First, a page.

One of the many things I like about traveling around is sampling the different desserts as we drive from country to country. When we do the obligatory “bio break”, I’ll check out the candy aisle and look for something that you wouldn’t see in your local 7-11.
One of my favorite international snacks is the stroopwafel. For those who don’t know, a stroopwafel is a waffle made from two thin layers of baked dough with a caramel-like syrup filling in the middle.
Years ago, when I used to travel to Amsterdam for work, one of my customers had these as employee snacks, and they are tasty. One time Heidi and I were in Gouda (birthplace of the stroopwafel), we bought some right off the packaging line (when they were still warm!).
So as we were traveling through Belgium recently, I found a new kind of stroopwafel! While I was initially excited, my excitement was quickly dampened because I couldn’t read the text. Correction: I could read it, I just couldn’t understand it. When it comes to not understanding the ingredients in an unknown food, that worries me.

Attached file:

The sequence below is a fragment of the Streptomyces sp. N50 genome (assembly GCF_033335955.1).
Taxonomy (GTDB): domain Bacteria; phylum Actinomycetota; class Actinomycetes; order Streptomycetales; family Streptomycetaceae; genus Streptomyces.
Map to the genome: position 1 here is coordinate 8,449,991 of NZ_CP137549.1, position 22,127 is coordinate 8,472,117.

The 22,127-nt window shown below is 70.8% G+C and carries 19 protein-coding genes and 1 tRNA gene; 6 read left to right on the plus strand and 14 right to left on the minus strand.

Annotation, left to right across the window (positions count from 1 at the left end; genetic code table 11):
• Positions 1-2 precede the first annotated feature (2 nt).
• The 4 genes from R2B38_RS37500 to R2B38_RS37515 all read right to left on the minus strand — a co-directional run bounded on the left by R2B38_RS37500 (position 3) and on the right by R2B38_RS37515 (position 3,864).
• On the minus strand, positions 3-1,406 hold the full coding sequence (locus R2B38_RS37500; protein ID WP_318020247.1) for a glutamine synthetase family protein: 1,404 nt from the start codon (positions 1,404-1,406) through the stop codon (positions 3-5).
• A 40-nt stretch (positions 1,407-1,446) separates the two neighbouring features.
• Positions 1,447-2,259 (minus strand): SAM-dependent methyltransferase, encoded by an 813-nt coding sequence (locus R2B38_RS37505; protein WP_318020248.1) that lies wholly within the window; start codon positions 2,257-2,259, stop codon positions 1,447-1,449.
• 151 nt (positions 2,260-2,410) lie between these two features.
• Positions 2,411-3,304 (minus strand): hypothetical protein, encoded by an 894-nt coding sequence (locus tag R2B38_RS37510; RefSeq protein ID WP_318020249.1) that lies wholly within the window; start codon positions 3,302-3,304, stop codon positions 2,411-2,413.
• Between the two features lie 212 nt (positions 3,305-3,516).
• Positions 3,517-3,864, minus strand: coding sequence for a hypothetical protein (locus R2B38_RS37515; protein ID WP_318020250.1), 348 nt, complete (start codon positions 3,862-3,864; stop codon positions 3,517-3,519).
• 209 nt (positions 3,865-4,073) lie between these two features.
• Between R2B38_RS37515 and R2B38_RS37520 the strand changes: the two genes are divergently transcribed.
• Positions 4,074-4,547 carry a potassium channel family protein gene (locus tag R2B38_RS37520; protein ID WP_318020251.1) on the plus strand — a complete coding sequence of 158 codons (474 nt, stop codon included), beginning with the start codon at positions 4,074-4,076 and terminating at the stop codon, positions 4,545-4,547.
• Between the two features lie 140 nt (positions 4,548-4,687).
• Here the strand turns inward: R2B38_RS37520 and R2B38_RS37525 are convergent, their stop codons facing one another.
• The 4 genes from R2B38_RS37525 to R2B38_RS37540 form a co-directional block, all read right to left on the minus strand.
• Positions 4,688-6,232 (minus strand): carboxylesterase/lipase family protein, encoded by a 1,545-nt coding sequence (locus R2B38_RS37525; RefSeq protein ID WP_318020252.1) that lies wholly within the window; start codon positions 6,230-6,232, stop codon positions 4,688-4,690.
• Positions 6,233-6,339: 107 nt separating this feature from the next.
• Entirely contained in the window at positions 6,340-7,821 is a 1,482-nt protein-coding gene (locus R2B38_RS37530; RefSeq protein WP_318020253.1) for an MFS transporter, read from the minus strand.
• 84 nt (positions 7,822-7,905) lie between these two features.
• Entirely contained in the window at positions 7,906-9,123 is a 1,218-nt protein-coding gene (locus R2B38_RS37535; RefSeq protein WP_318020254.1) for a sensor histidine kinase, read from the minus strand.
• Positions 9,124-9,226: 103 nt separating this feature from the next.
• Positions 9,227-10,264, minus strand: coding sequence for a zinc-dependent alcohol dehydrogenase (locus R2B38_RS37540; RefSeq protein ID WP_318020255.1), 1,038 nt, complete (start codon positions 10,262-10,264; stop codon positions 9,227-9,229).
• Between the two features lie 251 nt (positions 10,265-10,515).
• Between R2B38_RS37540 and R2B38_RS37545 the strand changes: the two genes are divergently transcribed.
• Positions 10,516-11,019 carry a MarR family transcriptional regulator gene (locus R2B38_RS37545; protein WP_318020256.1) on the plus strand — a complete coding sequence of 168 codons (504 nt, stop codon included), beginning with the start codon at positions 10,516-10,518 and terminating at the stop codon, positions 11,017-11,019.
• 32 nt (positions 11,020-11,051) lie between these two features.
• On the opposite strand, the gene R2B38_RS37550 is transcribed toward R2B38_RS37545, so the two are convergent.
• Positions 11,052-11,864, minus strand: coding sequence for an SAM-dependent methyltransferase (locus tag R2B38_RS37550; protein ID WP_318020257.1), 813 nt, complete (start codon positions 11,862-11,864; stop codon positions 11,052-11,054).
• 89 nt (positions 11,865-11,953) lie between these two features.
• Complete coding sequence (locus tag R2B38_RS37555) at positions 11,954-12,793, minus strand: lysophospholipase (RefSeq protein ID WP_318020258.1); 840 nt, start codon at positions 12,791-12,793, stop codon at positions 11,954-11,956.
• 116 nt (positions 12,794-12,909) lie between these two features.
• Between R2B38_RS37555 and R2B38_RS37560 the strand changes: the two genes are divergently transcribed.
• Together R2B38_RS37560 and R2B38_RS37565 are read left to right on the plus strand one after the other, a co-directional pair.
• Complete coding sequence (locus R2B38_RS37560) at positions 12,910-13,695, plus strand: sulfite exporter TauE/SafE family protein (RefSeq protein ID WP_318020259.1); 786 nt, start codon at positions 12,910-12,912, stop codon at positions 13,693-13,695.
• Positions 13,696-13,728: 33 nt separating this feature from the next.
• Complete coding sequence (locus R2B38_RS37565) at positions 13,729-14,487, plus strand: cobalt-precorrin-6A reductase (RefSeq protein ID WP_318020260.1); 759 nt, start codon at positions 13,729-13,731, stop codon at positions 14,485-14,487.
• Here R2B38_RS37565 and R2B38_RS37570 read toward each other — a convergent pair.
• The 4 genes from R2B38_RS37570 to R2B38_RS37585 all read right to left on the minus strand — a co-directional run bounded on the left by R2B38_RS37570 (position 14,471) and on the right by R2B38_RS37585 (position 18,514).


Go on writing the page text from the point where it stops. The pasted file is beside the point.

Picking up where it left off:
We’ve also just spent a week in Amsterdam where they like cheese. Really really like cheese! In addition, Heidi and the kids had been on a cheese tasting where they tried all different kinds of cheeses. Sharp cheeses, hard cheeses, creamy cheeses, and even goat cheese. (YUCK!)
So when I looked at the ingredients on my package, I saw:
- Vanille – It’s a good bet that’s vanilla, and I like vanilla;
then I saw:
- Goût – Uhhhh…that looks a lot like goat. I don’t like goats, much less anything that comes from goats.
So I asked Heidi, “What’s goat vanilla?”
She laughed, and said, “I don’t know!”. I showed her the packaging, and she didn’t know what goût meant. Well friends, I took a big risk. Since I know you readers are counting on me to go that extra mile (1.6 kilometers), I expanded my horizons, and your humble narrator purchased the special stroopwafels and ate them. They really hit the spot! Instead of the typical caramel, there’s a vanilla cream inside, and they are excellent warmed up in the microwave.
As it turns out, goût means taste or flavor. So now that I know, you know.